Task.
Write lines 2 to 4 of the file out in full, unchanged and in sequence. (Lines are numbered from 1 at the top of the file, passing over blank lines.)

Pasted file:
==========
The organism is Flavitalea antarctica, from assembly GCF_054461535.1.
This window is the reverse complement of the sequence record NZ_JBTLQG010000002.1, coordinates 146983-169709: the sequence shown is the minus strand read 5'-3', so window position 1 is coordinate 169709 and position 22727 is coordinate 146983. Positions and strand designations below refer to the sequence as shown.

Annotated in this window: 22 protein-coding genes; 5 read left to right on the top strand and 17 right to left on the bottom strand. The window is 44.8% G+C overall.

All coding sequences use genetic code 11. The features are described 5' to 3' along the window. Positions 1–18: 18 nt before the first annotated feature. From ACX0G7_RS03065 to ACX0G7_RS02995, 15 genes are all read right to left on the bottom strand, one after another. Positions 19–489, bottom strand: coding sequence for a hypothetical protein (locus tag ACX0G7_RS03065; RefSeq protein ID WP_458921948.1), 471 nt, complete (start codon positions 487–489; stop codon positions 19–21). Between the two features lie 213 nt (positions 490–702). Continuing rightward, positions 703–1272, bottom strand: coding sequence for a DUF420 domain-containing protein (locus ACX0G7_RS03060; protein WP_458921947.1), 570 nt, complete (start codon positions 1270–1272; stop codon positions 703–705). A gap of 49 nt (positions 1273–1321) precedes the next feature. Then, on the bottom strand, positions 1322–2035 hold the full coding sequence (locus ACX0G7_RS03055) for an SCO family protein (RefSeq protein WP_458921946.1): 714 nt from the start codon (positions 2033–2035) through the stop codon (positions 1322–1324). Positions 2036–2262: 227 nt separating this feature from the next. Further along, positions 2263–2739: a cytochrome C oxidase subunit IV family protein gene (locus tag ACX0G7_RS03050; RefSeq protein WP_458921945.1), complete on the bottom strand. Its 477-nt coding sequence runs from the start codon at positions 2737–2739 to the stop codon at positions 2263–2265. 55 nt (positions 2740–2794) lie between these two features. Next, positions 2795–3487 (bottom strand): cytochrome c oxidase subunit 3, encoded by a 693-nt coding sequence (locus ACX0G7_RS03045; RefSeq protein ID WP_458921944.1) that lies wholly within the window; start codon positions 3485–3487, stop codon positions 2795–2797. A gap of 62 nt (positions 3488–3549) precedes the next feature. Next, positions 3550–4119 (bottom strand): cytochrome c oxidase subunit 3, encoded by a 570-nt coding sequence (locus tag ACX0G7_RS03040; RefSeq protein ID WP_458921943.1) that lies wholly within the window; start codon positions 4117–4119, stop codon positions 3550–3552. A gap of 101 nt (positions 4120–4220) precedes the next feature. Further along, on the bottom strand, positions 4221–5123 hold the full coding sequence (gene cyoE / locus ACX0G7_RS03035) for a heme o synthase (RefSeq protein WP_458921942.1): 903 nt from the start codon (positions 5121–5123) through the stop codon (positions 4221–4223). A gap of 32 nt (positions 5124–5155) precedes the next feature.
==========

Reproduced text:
This window is the reverse complement of the sequence record NZ_JBTLQG010000002.1, coordinates 146983-169709: the sequence shown is the minus strand read 5'-3', so window position 1 is coordinate 169709 and position 22727 is coordinate 146983. Positions and strand designations below refer to the sequence as shown.

Annotated in this window: 22 protein-coding genes; 5 read left to right on the top strand and 17 right to left on the bottom strand. The window is 44.8% G+C overall.

All coding sequences use genetic code 11. The features are described 5' to 3' along the window. Positions 1–18: 18 nt before the first annotated feature. From ACX0G7_RS03065 to ACX0G7_RS02995, 15 genes are all read right to left on the bottom strand, one after another. Positions 19–489, bottom strand: coding sequence for a hypothetical protein (locus tag ACX0G7_RS03065; RefSeq protein ID WP_458921948.1), 471 nt, complete (start codon positions 487–489; stop codon positions 19–21). Between the two features lie 213 nt (positions 490–702). Continuing rightward, positions 703–1272, bottom strand: coding sequence for a DUF420 domain-containing protein (locus ACX0G7_RS03060; protein WP_458921947.1), 570 nt, complete (start codon positions 1270–1272; stop codon positions 703–705). A gap of 49 nt (positions 1273–1321) precedes the next feature. Then, on the bottom strand, positions 1322–2035 hold the full coding sequence (locus ACX0G7_RS03055) for an SCO family protein (RefSeq protein WP_458921946.1): 714 nt from the start codon (positions 2033–2035) through the stop codon (positions 1322–1324). Positions 2036–2262: 227 nt separating this feature from the next. Further along, positions 2263–2739: a cytochrome C oxidase subunit IV family protein gene (locus tag ACX0G7_RS03050; RefSeq protein WP_458921945.1), complete on the bottom strand. Its 477-nt coding sequence runs from the start codon at positions 2737–2739 to the stop codon at positions 2263–2265. 55 nt (positions 2740–2794) lie between these two features. Next, positions 2795–3487 (bottom strand): cytochrome c oxidase subunit 3, encoded by a 693-nt coding sequence (locus ACX0G7_RS03045; RefSeq protein ID WP_458921944.1) that lies wholly within the window; start codon positions 3485–3487, stop codon positions 2795–2797. A gap of 62 nt (positions 3488–3549) precedes the next feature. Next, positions 3550–4119 (bottom strand): cytochrome c oxidase subunit 3, encoded by a 570-nt coding sequence (locus tag ACX0G7_RS03040; RefSeq protein ID WP_458921943.1) that lies wholly within the window; start codon positions 4117–4119, stop codon positions 3550–3552. A gap of 101 nt (positions 4120–4220) precedes the next feature. Further along, on the bottom strand, positions 4221–5123 hold the full coding sequence (gene cyoE / locus ACX0G7_RS03035) for a heme o synthase (RefSeq protein WP_458921942.1): 903 nt from the start codon (positions 5121–5123) through the stop codon (positions 4221–4223). A gap of 32 nt (positions 5124–5155) precedes the next feature.